Why Faster Time to Market is the Ultimate Retail Differentiator
At the forefront of evolving customer expectations, the retail industry has weathered several waves of disruption. Retailers have been quick to adopt digital, setting the ball rolling on customer centricity. They were also the ones to brace-up for a pandemic no one saw coming and keep up inventories and essentials despite never-seen-before turmoil. What kept them going, helping them pivot to the next goal every time the paradigm shifted? It was the ability to deliver in the shortest possible time.
This holds true for globally spread supply chains shifting inventory between warehouses or delivering an order to a customer’s porch. For retail, the shortest way isn't only the fastest, it's also the simplest, easiest and most rewarding.
With the fastest time to market as a driving force, retailers — much like many players in other industries — pay attention to what works. This shifts the focus to streamlining internal processes (e.g., procurement, manufacturing, warehousing, in-store retailing, deliveries), which in turn leads to greater collaboration for a more seamless factory-to-the-front-porch journey.
This is why simply delivering on customer needs is no longer a differentiator. Retailers need to deliver on them in record time. Here’s why two-day deliveries have shrunk to two hours, which have provided leading retailers — both online and in-store — the edge they have even in challenging COVID-19 times .
The faster-time-to-market mindset and execution encourages robust standards of procedures. It helps retailers institute resilience and develop better customer relationships that lead to incremental payoffs in the long run.
Being the First Isn't a Fluke
Let's admit, it's not only retailers that are moving fast; customers are too. The acceleration is not only in turnaround times, but also in the pace of change in customer behavior. This puts retail as an industry in a dizzying whirlwind — where retailers innovate, create demand for those innovations, and then take them to the market — all at breakneck speed. This is why Walmart, Target, and Amazon.com want to know our locations and how we like our coffees.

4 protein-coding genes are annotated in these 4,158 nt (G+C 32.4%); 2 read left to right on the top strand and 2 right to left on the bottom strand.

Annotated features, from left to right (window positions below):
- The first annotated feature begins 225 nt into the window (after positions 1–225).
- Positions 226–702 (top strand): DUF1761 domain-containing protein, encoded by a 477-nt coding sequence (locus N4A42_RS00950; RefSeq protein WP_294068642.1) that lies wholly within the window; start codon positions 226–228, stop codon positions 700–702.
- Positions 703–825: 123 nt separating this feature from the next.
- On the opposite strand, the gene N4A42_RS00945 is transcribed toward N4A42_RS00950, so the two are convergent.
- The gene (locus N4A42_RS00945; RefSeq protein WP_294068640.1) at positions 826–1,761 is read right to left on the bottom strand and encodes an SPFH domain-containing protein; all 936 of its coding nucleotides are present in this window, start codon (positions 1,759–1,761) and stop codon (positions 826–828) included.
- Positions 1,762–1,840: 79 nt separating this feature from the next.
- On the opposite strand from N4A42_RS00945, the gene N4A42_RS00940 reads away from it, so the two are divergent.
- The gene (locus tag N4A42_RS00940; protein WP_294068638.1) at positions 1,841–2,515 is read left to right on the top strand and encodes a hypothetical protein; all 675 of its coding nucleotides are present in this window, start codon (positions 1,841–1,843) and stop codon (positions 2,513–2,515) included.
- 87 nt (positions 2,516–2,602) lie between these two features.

Therefore, being the first to launch isn't something that happens at a whim. It's a culture that retailers must be willing to adopt at scale, starting from how their systems and employees work, right down to how they choose to execute order fulfillment — be it in-person deliveries or buy online, pick up in-store (BOPIS).
Here's how the domino effect created by the first in line to adapt to the change enables retailers to stay ahead of the curve consistently:
- Helps prioritize offerings: Sometime early last year, retail clothing brands witnessed a spike in sales of tops, without a corresponding increase in the sales of pants or skirts. It took some time for them to realize this is the new work-from-home attire. Adapting to similar shifts in customer preferences will require retailers to re-allocate resources across supply chains to high-demand, high-impact offerings. This will ensure fast-moving goods and products stay in stock and can be delivered within record time frames. Customer data and behavioral patterns help a retailer create a product heatmap that facilitates demand forecasting or helps meet spikes.
- Directly impacts ROI: How about a drive-through for retail stores where orders are waiting to be picked up? Walmart is working toward one, with robots assembling the order and significantly reducing the time to fulfillment. Despite a high Capex, Walmart clocked over $500 billion in revenues in the 2020 fiscal year, leagues ahead of Amazon. When retailers drive strategic investments on initiatives that speed up time to market, the returns bump up. This creates a virtuous cycle where retailers invest in tools and technologies, human resources, and augmented, automated supply chains to cater to customer needs for near-instant gratification. All of which, in turn, helps retailers work with aggressive timelines to meet customer expectations.